Also in the Kailash is carried out one of the founding stories of Buddhism in Tibet. Yogi Milarepa, Marpa’s student who had to suffer all kinds of humiliations to purify his karma for committing crimes using magic in defense of his family, confronted the great Bön-po wizard, Naro Bön-Chung. In a contest that would make the victor declared to be the most powerful mahasiddha – but it symbolized the power of Buddhism vs. the power of the indigenous religion – it was agreed that the first to reach the top of the Kailash would be declared victorious. The bönpo sorcerer used a magic drum to rise to the top, but to the astonishment of those gathered there, Milarepa sat down to meditate and in complete calm managed to defeat his adversary using the sun’s rays as a vehicle.
Professor Elias Capriles, an academic scholar of Vajrayana Buddhism and a practitioner of Dzogchen, maintains in his book Buddhism and Dzogchen that Mount Kailash is the axial point from which the Dzogchen tradition was disseminated, the practice based on achieving and stabilizing the natural state of the mind that is equal to the non-conceptual, radiant and pure emptiness, the inherent nature of the Buddha.
Capriles notes that the Kailash is also the key center of the cult of Persian zurvanism, “whose cult is centered on Zurván, personification of infinite time and infinite space. Presumably, then, zurvanism is in some way related to Shivaism and Bon. And the fact that in Sanskrit ‘infinite time’ or ‘total time’ is said Mahakala, which is the name of an aspect or form of the god Shiva, seems to suggest an identity, at least partial, between Shiva and Zurván. ”
From here unfolds a fascinating hypothesis, although a little elaborate, about the Kailash as the cradle of a mode of non-dual perception, which was established between diverse religions that have in common the search to establish themselves in the natural state of consciousness, if Well by various methods.
Capriles even suggests that the transmission of the primordial state in the Kailash or its surroundings could also be the origin of Taoism, the Chinese religion that would be closely related to the bön:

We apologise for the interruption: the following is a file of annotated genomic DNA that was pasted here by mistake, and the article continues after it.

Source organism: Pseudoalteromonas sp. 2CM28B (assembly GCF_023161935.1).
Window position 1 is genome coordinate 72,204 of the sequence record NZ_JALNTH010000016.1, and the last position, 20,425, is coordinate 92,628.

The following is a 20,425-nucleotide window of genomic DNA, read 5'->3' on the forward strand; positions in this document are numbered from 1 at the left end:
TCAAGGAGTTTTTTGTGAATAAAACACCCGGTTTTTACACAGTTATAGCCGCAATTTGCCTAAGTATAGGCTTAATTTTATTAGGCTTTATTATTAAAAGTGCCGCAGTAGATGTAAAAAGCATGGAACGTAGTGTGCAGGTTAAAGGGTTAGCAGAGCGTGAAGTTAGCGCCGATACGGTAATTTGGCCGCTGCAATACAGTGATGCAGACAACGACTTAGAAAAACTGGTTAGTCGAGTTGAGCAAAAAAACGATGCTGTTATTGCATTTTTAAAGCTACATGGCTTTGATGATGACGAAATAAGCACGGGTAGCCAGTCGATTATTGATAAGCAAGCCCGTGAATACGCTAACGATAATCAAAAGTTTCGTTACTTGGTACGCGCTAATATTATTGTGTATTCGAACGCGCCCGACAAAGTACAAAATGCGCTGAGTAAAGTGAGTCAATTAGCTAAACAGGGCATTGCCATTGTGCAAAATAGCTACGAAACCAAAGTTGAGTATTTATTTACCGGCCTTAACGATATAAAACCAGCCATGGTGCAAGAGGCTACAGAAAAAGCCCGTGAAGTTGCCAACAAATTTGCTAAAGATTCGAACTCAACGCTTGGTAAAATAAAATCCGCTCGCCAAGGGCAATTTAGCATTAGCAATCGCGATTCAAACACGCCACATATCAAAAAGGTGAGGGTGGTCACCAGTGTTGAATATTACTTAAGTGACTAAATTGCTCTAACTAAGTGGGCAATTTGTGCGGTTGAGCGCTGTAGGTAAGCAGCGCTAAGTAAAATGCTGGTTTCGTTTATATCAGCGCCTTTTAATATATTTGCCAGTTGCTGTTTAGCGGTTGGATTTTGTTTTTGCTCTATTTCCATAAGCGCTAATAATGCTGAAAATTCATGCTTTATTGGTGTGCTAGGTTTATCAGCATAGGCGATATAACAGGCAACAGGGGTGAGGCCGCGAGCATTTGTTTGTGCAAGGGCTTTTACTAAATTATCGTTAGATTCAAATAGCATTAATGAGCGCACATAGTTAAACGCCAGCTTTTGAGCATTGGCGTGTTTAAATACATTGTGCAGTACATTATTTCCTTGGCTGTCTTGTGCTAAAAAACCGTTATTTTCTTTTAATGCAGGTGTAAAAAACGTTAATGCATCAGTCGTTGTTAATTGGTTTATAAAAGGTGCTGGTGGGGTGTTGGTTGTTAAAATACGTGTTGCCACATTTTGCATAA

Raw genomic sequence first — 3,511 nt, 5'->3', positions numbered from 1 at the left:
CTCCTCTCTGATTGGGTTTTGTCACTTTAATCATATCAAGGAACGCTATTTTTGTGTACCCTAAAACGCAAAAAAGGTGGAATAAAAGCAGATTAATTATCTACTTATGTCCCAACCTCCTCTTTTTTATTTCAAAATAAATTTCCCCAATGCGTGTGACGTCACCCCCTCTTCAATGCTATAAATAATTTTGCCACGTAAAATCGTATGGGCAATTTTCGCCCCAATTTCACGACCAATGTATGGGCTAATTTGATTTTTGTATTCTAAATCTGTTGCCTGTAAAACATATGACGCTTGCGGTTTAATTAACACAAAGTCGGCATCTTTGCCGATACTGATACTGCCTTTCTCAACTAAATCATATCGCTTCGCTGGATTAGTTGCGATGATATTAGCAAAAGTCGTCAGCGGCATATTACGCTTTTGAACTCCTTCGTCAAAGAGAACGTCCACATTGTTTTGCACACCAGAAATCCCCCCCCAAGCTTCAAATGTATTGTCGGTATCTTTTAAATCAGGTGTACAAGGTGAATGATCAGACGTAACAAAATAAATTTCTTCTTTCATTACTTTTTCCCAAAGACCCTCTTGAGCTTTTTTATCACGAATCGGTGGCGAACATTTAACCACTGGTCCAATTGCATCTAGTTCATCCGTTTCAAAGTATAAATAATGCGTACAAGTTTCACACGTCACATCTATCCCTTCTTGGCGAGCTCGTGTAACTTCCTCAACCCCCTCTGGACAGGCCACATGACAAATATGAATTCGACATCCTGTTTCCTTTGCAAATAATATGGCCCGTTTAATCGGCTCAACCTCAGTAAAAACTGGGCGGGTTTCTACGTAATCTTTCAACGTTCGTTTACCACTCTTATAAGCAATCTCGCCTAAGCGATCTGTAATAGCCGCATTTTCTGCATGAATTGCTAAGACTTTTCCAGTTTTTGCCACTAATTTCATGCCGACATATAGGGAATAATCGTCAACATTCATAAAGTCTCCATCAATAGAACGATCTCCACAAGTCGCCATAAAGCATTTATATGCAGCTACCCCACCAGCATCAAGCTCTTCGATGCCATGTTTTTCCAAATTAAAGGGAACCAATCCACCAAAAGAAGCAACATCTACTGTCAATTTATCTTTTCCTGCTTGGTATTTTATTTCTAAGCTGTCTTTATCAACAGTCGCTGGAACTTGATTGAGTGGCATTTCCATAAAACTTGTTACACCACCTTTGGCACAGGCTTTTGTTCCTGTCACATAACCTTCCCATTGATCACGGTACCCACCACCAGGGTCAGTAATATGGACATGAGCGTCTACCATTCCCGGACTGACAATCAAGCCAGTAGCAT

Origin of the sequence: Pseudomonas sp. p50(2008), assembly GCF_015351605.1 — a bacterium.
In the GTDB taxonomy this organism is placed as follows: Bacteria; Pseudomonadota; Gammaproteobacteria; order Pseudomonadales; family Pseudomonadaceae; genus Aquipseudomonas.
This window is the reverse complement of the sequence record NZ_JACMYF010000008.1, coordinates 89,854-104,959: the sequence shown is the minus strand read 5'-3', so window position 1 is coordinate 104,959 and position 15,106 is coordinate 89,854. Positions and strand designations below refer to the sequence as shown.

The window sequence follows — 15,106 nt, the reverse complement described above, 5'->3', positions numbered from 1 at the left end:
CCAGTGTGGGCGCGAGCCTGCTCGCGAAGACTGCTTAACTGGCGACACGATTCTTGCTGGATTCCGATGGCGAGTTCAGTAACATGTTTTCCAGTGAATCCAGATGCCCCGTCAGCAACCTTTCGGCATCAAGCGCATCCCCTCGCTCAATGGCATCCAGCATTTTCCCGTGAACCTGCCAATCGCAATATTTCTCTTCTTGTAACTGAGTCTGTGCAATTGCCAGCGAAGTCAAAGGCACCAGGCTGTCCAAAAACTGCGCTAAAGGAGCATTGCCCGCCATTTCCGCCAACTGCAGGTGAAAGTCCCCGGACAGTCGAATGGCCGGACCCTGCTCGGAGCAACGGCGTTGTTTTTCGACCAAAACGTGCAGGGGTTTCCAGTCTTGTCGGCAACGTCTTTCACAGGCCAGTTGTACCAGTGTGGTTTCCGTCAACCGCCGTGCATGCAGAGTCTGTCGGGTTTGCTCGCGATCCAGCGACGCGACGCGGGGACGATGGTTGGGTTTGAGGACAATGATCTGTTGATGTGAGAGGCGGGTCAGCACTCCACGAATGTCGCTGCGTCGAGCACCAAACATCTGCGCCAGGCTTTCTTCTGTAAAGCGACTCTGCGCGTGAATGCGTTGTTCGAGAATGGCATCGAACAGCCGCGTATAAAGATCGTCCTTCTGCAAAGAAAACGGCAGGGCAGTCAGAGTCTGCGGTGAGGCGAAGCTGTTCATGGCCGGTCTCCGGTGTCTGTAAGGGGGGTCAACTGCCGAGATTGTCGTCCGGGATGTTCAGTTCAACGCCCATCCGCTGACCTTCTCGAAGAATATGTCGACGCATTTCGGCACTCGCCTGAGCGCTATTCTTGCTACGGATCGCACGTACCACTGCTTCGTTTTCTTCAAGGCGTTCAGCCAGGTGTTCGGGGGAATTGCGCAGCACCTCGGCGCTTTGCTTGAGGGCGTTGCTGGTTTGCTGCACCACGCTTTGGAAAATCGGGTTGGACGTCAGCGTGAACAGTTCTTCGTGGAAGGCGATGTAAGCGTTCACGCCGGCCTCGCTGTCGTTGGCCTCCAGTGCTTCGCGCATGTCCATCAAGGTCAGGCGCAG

In any case, it is a fact that the abode of Lord Shiva is on Mount Kailash, in Western Tibet; that said mountain constituted a privileged destination of pilgrimage for zurvanismo, and that already around the year 2000 a. C. the great master of the bön Shenrab Miwoche was teaching the dzogchén (and probably also the tantrismo) in the surroundings of the mountain in question. Although the foregoing is sufficiently suggestive, there are many other indications that the doctrines of Indian Shivaism and Persian zurvanism-and not only those, but also those of Chinese Taoism and those of other traditions associated with those mentioned above.
Since many Taoists have affirmed that their tradition and that of the bön established in Tibet are one and the same. As will be seen in a later note, not only do the doctrines of Lao-tse appear to be an attempt to express in words the inexpressible Vision (lta-ba) of the dzogchen, but the legend relates the Taoist sage directly to Tibet, as he asserts that he would have given the Te-tao Ching to an officer of the Chinotibetan frontier at the time of leaving the Chinese territory. And, in fact, there are huge coincidences between the dzogchen and the forms of Taoism that appear in Lao-tse, Chuang-tse, Lieh-tse and the masters of Huainan – which as a whole taste designate as “Taoism of inorigination” in order to oppose it to that of the ‘immortal saints’ (shen hsien) -. Specifically,
These teachings of the non-conceptual state of primordial consciousness (or cognitiveness, as Capriles translates the Tibetan term rigpa ) that were taught in their primitive form by the Buddha Shenrab Miwoche in Zhangzhung (the bönpo kingdom that would have been established in the Kailash region) ), were later refined by Garab Dorje, considered by some to be the father of the dzogchen. Write Capriles:
According to the universally accepted story, while still a child, the tönpa Garab Dorlle began to teach the dzogchén in Öddiyana, his homeland, and indicated that he was transmitting a teaching that was beyond cause and effect. Cause and effect are something that works because, being caught in samsara, we are limited by the “obstacle of knowledge”: as we saw in the first part of the book, to the extent that we value-we absolutize the thought according to which we are performing an act towards an end, this act conditions us and we create a cause that will necessarily have an effect. Now, we can also find ourselves beyond the samsaric condition and, consequently, beyond the cause-effect relationship; in fact in teaching dzogchen,